Spinal cord compression is associated with brain plasticity in degenerative cervical myelopathy

Brain Commun. 2021 Jun 22;3(3):fcab131. doi: 10.1093/braincomms/fcab131. eCollection 2021.

Abstract

The impact of spinal cord compression severity on brain plasticity and prognostic determinates is not yet fully understood. We investigated the association between the severity of spinal cord compression in patients with degenerative cervical myelopathy, a progressive disease of the spine, and functional plasticity in the motor cortex and subcortical areas using functional magnetic resonance imaging. A 3.0 T MRI scanner was used to acquire functional images of the brain in 23 degenerative cervical myelopathy patients. Patients were instructed to perform a structured finger-tapping task to activate the motor cortex to assess the extent of cortical activation. T2-weighted images of the brain and spine were also acquired to quantify the severity of spinal cord compression. The observed blood oxygen level-dependent signal increase in the contralateral primary motor cortex was associated with spinal cord compression severity when patients tapped with their left hand (r = 0.49, P = 0.02) and right hand (r = 0.56, P = 0.005). The volume of activation in the contralateral primary motor cortex also increased with spinal cord compression severity when patients tapped with their left hand (r = 0.55, P = 0.006) and right hand (r = 0.45, P = 0.03). The subcortical areas (cerebellum, putamen, caudate and thalamus) also demonstrated a significant relationship with compression severity. It was concluded that degenerative cervical myelopathy patients with severe spinal cord compression recruit larger regions of the motor cortex to perform finger-tapping tasks, which suggests that this adaptation is a compensatory response to neurological injury and tissue damage in the spinal cord.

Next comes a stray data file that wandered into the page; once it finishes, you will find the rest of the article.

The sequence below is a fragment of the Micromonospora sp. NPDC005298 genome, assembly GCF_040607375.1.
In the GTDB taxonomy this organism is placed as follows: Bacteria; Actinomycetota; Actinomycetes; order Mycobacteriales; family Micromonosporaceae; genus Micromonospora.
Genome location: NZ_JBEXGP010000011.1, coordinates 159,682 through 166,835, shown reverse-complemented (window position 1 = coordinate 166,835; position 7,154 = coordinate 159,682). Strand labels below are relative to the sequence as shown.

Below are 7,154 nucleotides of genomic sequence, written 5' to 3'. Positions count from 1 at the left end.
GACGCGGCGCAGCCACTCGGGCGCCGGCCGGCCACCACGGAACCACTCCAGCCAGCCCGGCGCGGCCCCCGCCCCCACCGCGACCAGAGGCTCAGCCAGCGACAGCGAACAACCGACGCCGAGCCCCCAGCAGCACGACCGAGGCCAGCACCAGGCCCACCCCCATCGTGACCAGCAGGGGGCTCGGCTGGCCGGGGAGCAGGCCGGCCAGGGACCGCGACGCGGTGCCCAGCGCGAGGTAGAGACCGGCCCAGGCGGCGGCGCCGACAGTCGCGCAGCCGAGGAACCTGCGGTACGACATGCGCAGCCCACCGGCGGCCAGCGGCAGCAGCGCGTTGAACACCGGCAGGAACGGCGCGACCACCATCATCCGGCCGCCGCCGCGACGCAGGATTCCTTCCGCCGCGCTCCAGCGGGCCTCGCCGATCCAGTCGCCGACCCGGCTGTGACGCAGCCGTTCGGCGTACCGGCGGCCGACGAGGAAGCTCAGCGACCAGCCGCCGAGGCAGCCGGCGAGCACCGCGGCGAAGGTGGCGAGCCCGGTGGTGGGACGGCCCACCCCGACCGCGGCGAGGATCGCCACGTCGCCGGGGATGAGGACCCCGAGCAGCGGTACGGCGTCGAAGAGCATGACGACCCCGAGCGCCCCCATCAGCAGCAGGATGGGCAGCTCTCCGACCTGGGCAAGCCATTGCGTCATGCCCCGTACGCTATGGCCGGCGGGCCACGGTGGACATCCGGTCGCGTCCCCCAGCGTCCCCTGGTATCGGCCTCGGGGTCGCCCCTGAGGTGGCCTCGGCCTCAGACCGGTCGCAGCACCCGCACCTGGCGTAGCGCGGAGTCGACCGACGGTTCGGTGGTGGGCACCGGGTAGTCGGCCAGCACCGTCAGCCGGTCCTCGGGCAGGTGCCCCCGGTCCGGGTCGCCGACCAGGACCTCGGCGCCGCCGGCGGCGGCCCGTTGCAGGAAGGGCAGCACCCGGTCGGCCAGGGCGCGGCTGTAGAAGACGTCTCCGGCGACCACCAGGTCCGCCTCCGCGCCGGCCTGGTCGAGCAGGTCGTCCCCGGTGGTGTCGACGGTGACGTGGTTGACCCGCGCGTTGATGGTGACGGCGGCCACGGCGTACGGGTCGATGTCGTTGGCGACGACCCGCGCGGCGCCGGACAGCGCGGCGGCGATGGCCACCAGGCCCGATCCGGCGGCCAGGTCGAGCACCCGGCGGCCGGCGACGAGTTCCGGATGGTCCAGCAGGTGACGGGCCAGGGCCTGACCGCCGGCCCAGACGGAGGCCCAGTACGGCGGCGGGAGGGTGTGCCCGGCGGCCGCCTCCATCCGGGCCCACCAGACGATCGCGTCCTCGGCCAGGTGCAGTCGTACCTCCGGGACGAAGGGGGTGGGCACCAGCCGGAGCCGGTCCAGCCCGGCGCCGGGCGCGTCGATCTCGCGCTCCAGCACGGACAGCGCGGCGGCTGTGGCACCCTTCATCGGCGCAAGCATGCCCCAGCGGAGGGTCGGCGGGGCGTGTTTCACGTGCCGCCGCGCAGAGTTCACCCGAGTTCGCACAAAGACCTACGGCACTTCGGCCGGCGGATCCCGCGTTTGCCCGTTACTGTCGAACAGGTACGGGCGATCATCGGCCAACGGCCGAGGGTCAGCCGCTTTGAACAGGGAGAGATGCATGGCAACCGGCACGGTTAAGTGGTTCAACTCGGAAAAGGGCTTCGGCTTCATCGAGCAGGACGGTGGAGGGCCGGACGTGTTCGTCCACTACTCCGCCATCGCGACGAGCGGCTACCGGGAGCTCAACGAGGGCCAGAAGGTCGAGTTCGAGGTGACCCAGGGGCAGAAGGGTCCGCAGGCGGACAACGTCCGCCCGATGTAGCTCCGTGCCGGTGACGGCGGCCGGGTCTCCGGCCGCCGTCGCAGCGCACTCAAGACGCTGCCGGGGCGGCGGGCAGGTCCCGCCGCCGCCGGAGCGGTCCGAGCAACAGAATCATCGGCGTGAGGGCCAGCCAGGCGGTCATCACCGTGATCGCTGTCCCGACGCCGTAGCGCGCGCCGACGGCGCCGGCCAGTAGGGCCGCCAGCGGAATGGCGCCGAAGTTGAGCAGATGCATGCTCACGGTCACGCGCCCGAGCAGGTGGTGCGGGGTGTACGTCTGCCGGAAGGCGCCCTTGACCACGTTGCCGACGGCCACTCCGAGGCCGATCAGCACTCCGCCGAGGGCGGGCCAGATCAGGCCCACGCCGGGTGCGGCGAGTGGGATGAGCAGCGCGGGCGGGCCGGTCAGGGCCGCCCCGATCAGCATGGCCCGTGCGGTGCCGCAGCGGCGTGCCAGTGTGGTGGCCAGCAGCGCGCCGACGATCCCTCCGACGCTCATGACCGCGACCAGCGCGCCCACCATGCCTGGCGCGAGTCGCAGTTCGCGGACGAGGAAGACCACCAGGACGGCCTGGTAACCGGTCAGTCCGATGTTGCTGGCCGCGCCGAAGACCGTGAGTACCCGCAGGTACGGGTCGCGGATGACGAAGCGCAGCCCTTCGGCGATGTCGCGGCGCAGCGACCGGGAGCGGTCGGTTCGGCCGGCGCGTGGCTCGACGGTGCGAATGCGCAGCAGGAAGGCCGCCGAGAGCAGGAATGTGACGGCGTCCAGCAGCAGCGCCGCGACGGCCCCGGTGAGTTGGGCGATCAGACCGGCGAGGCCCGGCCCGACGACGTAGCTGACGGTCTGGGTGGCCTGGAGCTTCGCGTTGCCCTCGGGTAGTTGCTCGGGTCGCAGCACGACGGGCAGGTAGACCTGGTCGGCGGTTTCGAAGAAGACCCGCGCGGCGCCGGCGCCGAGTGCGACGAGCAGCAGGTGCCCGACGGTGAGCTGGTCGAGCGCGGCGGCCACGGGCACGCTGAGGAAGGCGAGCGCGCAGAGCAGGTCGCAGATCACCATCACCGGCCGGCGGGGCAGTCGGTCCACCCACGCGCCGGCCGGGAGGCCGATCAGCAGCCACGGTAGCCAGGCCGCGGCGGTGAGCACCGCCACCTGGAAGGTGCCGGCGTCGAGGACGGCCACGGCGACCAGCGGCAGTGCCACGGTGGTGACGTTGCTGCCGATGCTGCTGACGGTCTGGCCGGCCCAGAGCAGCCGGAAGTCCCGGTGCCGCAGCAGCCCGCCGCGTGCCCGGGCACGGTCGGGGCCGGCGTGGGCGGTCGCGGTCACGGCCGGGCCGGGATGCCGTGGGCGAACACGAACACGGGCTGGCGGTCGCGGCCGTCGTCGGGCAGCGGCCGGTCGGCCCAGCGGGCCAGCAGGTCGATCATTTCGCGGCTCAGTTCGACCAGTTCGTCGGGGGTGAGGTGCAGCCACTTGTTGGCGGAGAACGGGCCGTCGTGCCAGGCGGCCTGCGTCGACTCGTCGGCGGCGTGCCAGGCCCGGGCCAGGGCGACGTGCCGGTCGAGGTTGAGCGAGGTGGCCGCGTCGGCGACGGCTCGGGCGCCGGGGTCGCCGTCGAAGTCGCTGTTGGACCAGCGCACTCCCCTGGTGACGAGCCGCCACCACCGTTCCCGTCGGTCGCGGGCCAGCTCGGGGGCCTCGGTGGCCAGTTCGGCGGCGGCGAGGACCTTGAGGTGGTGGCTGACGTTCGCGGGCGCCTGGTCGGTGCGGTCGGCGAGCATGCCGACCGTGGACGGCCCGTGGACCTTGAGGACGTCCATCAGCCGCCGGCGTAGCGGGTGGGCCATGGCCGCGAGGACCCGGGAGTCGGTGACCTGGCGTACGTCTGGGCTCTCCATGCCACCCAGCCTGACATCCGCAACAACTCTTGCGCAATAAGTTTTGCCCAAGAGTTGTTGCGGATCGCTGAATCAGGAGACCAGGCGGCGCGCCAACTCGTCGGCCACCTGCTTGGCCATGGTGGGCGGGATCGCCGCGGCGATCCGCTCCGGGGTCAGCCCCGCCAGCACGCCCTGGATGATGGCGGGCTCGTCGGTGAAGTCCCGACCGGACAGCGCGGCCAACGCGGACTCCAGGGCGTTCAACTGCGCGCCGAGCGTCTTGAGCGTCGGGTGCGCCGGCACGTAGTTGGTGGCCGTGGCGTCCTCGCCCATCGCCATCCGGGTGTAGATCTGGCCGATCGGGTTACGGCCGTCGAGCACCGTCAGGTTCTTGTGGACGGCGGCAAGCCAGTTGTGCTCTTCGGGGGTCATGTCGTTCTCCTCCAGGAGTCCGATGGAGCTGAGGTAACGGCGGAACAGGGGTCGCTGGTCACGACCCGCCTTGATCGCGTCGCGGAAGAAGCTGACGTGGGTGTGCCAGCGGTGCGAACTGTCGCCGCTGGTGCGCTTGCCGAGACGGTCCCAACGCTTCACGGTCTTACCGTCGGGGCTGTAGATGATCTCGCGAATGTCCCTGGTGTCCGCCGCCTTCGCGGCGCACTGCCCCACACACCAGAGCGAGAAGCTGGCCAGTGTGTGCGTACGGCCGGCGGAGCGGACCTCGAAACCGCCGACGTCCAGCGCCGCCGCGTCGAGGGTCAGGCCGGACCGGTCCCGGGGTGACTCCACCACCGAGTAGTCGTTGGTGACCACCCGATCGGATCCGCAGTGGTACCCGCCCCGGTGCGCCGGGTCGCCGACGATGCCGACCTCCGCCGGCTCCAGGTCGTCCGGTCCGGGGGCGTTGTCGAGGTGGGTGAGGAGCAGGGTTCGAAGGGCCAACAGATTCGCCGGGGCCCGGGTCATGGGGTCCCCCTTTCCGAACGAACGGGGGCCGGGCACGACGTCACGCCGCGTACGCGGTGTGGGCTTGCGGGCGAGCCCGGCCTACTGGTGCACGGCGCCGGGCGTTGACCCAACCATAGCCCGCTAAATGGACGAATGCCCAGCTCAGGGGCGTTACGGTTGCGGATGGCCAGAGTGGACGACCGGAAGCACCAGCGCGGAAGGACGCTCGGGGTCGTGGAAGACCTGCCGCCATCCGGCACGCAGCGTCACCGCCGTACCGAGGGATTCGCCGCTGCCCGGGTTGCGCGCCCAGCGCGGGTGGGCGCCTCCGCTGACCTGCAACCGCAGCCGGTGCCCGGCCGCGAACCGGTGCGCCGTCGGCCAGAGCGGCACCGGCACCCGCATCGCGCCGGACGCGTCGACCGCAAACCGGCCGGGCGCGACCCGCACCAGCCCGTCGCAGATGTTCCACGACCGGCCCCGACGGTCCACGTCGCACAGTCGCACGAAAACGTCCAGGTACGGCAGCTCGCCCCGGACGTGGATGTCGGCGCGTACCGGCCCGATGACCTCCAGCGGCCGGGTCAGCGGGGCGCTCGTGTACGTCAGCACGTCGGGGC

Keywords: cervical myelopathy; conventional T2-weighted MRI; cortical plasticity; functional MRI; motor cortex.